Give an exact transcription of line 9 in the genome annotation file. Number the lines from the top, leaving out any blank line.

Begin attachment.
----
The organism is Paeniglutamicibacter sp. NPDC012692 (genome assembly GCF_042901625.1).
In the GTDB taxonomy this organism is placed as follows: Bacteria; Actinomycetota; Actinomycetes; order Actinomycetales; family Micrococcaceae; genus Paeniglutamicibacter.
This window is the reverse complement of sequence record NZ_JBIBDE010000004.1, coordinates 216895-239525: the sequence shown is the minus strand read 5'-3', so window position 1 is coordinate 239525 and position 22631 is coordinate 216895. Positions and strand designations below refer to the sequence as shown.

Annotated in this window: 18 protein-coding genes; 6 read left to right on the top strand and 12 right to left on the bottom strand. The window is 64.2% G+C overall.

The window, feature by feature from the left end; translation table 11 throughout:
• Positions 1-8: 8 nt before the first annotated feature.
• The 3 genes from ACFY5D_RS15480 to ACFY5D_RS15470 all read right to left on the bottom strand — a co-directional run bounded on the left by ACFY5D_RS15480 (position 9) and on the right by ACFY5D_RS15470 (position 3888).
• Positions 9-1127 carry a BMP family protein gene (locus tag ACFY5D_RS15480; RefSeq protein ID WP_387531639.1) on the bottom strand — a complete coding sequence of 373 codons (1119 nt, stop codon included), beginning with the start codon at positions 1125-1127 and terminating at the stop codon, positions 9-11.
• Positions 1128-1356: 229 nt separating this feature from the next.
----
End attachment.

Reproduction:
• Positions 1128-1356: 229 nt separating this feature from the next.